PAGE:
JACKSONVILLE — The smooth, quick-strike option offense that we saw in the first two preseason games was nowhere to be found in the first half Saturday against the Jaguars. In its place was an erratic style of sandlot ball that resembled the 2012 Eagles just a little too much.
At the controls was newly-crowned starter Michael Vick. The 33-year-old was not helped out by his line, which yielded seven QB hits and a pair of sacks in the first two quarters. But we also saw some old habits creep back in. Vick held onto the ball too long, had happy feet in the pocket and made some ill-advised throws.
In two-plus quarters of play, he finished 15-of-23 for 184 yards with a touchdown, an interception and an 86.1 quarterback rating. Vick and the offense looked more in rhythm to start the second half, but their drive was halted by a Bryce Brown fumble. Nick Foles took over the following possession.
“We were able to put drives together, but were not able to finish off in the end zone,” said Vick following the game. “We had a couple turnovers, I had an interception and we had a fumble coming out of the first quarter. All of those could have resulted in points. The good thing about this game is there are things we can work on to help us get [better] down the road.”
This was a different Vick than the one that dazzled in limited play the first two weeks to claim the quarterback competition. He looked far more decisive and comfortable in those outings.
It must be noted that even if this is considered the most important preseason game, it’s still the preseason. It’s dangerous to draw too many conclusions. We don’t know what Chip Kelly was tinkering with– or hiding — on Saturday. At first glance, the play designs looked more out of Marty Mornhinweg’s playbook than Kelly’s.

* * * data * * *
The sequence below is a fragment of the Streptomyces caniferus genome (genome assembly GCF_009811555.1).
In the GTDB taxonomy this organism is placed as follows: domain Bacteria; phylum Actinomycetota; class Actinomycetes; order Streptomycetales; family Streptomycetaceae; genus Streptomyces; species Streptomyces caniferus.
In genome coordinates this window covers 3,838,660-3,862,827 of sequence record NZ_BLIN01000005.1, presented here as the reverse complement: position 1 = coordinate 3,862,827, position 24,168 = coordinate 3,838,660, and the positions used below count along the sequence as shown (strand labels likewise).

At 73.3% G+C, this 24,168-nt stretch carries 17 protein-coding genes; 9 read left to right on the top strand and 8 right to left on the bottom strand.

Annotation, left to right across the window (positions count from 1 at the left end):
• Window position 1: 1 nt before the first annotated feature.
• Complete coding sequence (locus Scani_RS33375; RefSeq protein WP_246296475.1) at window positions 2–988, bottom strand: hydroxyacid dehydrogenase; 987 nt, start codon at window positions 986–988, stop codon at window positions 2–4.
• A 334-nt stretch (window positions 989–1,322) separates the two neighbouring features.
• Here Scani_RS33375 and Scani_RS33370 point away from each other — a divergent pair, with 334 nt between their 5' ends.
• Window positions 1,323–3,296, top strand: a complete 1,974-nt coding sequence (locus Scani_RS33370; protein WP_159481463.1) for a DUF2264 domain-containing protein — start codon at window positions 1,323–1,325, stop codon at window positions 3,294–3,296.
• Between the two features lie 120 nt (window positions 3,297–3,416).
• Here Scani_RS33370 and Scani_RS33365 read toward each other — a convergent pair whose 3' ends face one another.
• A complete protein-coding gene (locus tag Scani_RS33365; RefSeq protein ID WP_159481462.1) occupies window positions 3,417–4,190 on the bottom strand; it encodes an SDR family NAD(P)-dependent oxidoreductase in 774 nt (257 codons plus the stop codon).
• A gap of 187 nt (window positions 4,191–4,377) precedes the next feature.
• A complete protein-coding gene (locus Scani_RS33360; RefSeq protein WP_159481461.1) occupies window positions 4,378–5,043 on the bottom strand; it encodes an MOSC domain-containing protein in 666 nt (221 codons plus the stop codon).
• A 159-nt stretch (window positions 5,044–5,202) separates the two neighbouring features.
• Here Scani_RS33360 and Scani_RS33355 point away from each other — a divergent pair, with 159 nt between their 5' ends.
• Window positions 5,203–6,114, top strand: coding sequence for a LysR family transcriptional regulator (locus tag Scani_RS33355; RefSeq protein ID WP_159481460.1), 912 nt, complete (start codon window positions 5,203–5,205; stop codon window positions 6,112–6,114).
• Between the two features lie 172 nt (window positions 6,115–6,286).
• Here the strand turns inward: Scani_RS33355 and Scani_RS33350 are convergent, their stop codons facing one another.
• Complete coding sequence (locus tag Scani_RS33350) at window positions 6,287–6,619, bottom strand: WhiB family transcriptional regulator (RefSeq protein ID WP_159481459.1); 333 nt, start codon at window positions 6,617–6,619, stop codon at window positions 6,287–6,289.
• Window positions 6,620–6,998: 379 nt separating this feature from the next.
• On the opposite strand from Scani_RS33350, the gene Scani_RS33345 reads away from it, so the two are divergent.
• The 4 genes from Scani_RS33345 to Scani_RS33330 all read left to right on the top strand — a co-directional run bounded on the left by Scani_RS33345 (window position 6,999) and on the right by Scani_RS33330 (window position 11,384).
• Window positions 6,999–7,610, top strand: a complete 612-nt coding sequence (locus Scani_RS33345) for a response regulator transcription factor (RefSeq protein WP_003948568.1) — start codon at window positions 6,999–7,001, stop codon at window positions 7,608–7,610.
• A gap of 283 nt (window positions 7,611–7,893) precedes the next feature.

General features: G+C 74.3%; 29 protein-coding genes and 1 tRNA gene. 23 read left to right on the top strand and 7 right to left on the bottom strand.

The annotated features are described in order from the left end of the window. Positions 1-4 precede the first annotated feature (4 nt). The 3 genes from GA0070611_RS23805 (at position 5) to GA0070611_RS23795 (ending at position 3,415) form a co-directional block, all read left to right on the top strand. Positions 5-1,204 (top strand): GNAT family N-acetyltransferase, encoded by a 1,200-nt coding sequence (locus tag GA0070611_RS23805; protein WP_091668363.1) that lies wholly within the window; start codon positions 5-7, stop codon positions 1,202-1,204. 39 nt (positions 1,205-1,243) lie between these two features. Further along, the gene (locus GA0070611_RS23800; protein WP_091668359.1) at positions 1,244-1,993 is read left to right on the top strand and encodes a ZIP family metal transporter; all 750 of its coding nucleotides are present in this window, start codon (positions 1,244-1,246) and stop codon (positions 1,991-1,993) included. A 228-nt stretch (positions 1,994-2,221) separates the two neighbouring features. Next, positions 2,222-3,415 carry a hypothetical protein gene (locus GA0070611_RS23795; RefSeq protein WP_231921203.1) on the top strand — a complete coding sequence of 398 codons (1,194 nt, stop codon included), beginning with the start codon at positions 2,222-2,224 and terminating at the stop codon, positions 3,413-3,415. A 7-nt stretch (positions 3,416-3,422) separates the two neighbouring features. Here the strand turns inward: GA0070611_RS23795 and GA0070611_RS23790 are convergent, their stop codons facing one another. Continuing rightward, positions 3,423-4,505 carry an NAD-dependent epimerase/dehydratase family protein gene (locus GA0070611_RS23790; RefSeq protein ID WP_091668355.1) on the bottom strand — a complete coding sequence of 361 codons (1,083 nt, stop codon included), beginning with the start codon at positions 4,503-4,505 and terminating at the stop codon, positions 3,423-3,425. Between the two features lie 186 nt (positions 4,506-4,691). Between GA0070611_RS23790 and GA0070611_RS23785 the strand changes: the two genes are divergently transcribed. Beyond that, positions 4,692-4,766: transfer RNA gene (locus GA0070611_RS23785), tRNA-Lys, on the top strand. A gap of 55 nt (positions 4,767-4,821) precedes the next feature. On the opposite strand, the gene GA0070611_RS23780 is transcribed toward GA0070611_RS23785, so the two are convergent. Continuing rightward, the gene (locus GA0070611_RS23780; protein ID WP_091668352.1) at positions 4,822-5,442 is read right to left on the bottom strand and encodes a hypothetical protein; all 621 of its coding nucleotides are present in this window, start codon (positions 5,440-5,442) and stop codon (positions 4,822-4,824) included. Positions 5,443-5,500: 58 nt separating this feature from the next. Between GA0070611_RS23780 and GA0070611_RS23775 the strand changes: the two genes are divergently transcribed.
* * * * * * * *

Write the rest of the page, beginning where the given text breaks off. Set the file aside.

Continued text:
Still, there were some throws that Vick simply should not have made. Like his interception to Dwayne Gratz. Sen’Derrick Marks got the better of Todd Herremans on the play and pressured Vick, but his throw to nowhere along the right sideline still shouldn’t have happened. At the end of the half, Vick — firmly in the grasp of Andre Branch — twisted his body and heaved the ball on his way down. It was a play that screamed for less. But that’s just not Vick. At least, not the Vick we have grown accustomed to.
Kelly wants his quarterback to stay true to his offense. To read and react. Find the numbers advantage, exploit it, and then hurry to the line and do it again.
The offense on Saturday was random and largely out of control. And it’s hard to know — given that this is just the preseason — whether or not that’s something to worry about.
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